YONKERS-The Yonkers City Council by its votes on procedural matters surrounding the proposed Ridge Hill Village project here gave a clear sign to developer Forest City Ratner Cos. that a “supermajority” of council members are poised to vote in favor of the $600-million project. The critical vote that will determine the project’s fate could come on July 11.

For the past week, Yonkers City Council president Chuck Lesnick has been in negotiations with Forest City Ratner and Westchester County officials in an attempt to mediate some issues that have delayed the project, including traffic and taxes. Forest City Ratner had given city officials until June 15 to show that progress was being made so that construction could begin soon or it reportedly threatened it might walk away from the project.

On June 15, councilwoman Sandy Annabi announced she had decided to support the Ridge Hill project. Annabi said that Forest City Ratner had agreed to increase the taxes it would pay on the project over the next three years from a total of $900,000 to $10.9 million. The Ridge Hill development, to be built on an 81.4-acre tract between the New York State Thruway and the Sprain Brook Parkway, if approved, will feature 1.3 million sf of retail, restaurant and retail use, 800 rental apartments, 150,000 sf of office and research space, a 350-room hotel, a 40,000-sf conference center and approximately 7,000 parking spaces.

“Forest City Ratner Cos. has worked with us in good faith and has addressed my concerns,” Annabi said. “They have committed to be a long-term investor and good neighbor in Yonkers, and as such assist us in improving our quality of life. This means lower property taxes and more money for our schools and for public safety.”

A vote to schedule a vote on the zone change of the property for July 11 passed by a 5-2 supermajority on Friday, with Annabi being the critical fifth vote. The rezoning issue is a key matter that needs to be ironed out if the project is to proceed. On May 2, New York State Supreme Court Justice Nicholas Colabella issued a ruling that voided the City Council’s 4-3 vote last December in favor of the zone change of the Ridge Hill Property. The judge ruled that the council violated city and state regulations that required a five-vote supermajority to approve the zone change.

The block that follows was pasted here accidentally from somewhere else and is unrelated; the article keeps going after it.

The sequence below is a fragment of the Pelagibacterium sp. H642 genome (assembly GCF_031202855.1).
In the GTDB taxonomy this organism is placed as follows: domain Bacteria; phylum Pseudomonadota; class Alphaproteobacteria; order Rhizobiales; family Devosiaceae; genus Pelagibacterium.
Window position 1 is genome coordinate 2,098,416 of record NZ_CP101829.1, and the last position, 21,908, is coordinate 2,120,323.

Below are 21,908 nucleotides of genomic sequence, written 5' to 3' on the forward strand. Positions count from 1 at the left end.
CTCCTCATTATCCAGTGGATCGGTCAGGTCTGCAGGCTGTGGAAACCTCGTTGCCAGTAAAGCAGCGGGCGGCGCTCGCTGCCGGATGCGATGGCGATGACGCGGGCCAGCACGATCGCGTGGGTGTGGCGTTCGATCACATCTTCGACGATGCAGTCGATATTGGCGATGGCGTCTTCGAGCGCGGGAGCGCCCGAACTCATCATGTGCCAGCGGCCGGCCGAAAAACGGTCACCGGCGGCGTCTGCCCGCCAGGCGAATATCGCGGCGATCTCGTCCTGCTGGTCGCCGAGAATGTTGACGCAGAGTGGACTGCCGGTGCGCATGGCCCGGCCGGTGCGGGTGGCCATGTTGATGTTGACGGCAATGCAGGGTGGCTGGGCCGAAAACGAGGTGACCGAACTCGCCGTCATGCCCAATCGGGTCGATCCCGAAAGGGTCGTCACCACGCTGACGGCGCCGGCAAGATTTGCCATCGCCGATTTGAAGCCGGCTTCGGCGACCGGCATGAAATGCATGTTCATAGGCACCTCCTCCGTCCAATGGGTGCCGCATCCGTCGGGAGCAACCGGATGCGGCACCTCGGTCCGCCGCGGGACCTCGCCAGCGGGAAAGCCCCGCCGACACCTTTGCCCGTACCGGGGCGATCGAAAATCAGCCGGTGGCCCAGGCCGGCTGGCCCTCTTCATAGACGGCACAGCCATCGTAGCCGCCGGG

Council President Lesnick was one of the plaintiffs in that case which is being appealed by the city. Lesnick, who was not a member of the City Council when it voted 4-3 in favor of the zone change in December, says he will vote in favor of the zone change when it comes before the council again.Lesnick has been trying to convince Westchester County officials to go along with a proposed parkland swap, whereby the county would designate a portion of county parkland for a critical road that would link Ridge Hill Village to the Saw Mill River Parkway for a larger parcel that is part of the more than 80-acre Ridge Hill parcel.A spokesperson for Westchester County Executive Andy Spano, says, “We don’t think much of this idea at all. Unfortunately, the Parks Department, the Planning Department and the Westchester County Planning Board are all aware of the idea and all three agencies have major reservations, as does the county, on alienating parkland as part of a land swap.”

“We are encouraged by the recent significant progress that has been made in moving the Ridge Hill Village project forward and that a new vote to approve Ridge Hill Village will take place in the coming weeks,” Bruce Bender, executive vice president of Forest City Ratner says. We look forward to working with the mayor and council in the coming weeks to bring closure to this process.”

Annabi, Lesnick and others in favor of the project told about 50 attendees of the Council session that negotiations are continuing with Forest City Ratner on possible further concessions as well as on traffic mitigation.

Council Member Dee Barbato, who voted against the resolution to have a public hearing on the zone change, said that the city was giving up its leverage and could get more concessions from the developer. “You do the bypass before the heart attack. We’re this close and now you are going to give it up.”

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